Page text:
Website provides LNG information

The project is being undertaken by three northwestern BC environmental groups

WITH more liquefied natural gas (LNG) plants and accompanying pipelines being announced regularly, three northwest environmental groups decided it was time people learned a lot more about what was going on.

The result is a website containing information on the ins and outs of liquefied natural gas from when the gas comes out of the ground to when it is piped to plants for super-cooling and then exported overseas.

“We’re only hearing from the industry and the government about the benefits and not the other issues. If there are to be impacts, communities need to protect their interests. People need a lot more information,” says Greg Knox from Terrace-based SkeenaWild Conservation Trust, one of the three groups.

“The challenge is that everything is happening so quickly.”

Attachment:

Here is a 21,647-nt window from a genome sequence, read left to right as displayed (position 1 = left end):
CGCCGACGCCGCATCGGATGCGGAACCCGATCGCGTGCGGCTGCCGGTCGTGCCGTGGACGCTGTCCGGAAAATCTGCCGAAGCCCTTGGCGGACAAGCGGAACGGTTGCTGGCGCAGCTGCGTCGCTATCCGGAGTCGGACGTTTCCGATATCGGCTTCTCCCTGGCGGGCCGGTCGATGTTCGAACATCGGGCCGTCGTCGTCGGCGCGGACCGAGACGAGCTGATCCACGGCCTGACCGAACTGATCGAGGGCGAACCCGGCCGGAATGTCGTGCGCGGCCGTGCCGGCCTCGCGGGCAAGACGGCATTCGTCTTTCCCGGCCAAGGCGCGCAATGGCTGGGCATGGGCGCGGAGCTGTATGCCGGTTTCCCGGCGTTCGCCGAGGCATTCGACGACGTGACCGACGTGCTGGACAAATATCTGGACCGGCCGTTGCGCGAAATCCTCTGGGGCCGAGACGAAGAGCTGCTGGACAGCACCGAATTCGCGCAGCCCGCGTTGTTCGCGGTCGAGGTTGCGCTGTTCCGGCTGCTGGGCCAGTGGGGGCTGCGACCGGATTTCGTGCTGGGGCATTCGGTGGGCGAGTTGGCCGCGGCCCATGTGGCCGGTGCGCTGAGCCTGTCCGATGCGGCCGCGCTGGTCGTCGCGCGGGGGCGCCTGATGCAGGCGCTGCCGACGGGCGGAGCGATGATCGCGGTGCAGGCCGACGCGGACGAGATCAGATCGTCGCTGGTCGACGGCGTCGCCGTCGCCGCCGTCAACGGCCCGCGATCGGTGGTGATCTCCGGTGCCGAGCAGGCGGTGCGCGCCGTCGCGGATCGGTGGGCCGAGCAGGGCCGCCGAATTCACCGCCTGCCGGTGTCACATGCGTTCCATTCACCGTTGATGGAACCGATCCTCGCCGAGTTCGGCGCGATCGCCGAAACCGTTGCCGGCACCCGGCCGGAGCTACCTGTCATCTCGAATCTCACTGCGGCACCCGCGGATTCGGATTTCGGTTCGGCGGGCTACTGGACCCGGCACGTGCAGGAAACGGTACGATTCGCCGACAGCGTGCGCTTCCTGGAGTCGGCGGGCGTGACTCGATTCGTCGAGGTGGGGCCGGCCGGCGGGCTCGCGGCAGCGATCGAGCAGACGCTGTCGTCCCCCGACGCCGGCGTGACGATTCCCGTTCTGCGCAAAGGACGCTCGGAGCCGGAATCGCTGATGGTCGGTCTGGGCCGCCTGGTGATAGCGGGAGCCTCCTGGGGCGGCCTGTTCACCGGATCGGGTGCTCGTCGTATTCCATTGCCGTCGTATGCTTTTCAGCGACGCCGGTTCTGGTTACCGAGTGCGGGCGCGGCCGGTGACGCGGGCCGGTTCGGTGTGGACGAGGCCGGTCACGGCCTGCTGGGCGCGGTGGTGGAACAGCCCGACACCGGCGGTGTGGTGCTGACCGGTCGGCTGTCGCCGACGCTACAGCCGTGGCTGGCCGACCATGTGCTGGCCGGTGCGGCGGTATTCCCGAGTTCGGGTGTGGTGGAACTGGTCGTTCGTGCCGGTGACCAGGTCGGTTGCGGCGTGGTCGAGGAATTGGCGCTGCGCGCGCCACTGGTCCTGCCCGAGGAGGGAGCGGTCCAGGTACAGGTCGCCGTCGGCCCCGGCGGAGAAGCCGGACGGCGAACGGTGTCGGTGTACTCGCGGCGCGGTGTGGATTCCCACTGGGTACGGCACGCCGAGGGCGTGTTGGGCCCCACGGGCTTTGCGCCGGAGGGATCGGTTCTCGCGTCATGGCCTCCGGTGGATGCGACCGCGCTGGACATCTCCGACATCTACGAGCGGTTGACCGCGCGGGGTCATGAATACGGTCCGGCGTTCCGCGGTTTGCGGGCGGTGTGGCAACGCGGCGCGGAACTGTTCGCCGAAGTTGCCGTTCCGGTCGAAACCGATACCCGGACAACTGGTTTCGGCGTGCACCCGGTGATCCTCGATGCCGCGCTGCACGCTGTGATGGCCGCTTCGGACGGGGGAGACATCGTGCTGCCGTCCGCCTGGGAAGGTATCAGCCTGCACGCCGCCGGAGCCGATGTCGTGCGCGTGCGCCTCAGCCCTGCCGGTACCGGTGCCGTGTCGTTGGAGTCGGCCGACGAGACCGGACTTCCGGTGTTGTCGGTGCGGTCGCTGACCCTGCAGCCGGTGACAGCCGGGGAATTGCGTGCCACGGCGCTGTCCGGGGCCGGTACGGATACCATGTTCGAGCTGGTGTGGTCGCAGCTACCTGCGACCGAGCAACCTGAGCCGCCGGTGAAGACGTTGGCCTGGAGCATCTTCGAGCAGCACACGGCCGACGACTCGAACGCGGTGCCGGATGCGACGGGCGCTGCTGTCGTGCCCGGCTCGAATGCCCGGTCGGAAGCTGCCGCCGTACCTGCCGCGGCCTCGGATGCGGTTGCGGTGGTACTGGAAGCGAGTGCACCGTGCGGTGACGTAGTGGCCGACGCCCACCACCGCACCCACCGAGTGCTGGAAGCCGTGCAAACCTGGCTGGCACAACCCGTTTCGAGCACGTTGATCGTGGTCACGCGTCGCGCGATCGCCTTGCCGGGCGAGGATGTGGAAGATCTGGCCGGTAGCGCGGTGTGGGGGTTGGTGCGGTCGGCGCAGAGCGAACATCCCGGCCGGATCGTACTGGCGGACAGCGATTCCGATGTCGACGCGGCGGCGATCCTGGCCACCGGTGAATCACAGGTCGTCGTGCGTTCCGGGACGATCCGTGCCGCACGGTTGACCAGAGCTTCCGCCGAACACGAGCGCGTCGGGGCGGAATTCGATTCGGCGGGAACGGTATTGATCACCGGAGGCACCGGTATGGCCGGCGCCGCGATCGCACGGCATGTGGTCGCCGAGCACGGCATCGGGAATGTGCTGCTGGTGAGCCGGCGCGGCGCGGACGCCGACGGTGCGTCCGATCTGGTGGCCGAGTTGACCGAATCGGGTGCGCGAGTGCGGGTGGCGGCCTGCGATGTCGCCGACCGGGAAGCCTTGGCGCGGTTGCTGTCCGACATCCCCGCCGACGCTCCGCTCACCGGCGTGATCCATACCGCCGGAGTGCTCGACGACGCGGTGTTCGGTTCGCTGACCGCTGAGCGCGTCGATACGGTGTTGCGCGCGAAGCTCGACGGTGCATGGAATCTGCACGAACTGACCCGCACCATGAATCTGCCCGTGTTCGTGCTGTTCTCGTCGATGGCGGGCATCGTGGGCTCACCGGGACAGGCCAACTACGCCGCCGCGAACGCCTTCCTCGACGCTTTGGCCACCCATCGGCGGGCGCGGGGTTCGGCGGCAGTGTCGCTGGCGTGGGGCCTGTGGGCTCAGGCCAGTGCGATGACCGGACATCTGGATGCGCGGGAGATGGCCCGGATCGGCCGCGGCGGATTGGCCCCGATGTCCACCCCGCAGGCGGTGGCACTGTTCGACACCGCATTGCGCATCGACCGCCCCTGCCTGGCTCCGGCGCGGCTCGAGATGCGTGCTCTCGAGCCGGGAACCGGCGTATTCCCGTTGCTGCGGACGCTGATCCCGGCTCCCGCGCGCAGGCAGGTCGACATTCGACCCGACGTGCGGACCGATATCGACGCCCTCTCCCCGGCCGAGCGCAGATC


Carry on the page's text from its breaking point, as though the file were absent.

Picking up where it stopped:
The site contains not only press releases and news stories about a multitude of proposed pipelines and LNG plants and links to the companies promoting those projects, it also contains studies on various aspects of LNG and there’s sections for comment and discussion.

There are also links to the various projects being promoted by companies for either Kitimat or in the Prince Rupert area.

“We mean this to be a place where people can express their concerns. And we’ll be updating it. What we’re trying to do is present factual and balanced information,” said Knox.

He did say he was disappointed with the provincial government’s response to the prospect of large scale LNG development in the region.

So far the province is only doing an airshed impact study stretching from Kitimat through Terrace to Rosswood and has given $150,000 to northwestern local governments to study what could happen if there is LNG development, said Knox.

“Beyond that, there’s been no money, no planning, nothing about infrastructure requirements,” he said.

Headwaters Initiative, which bills itself as a group providing information on impacts on river systems, and the Northwest Institute, a Smithers-based group, have joined with SkeenaWild to develop the site.

The website also contains a listing of informational events and contacts within the community.

The site be found at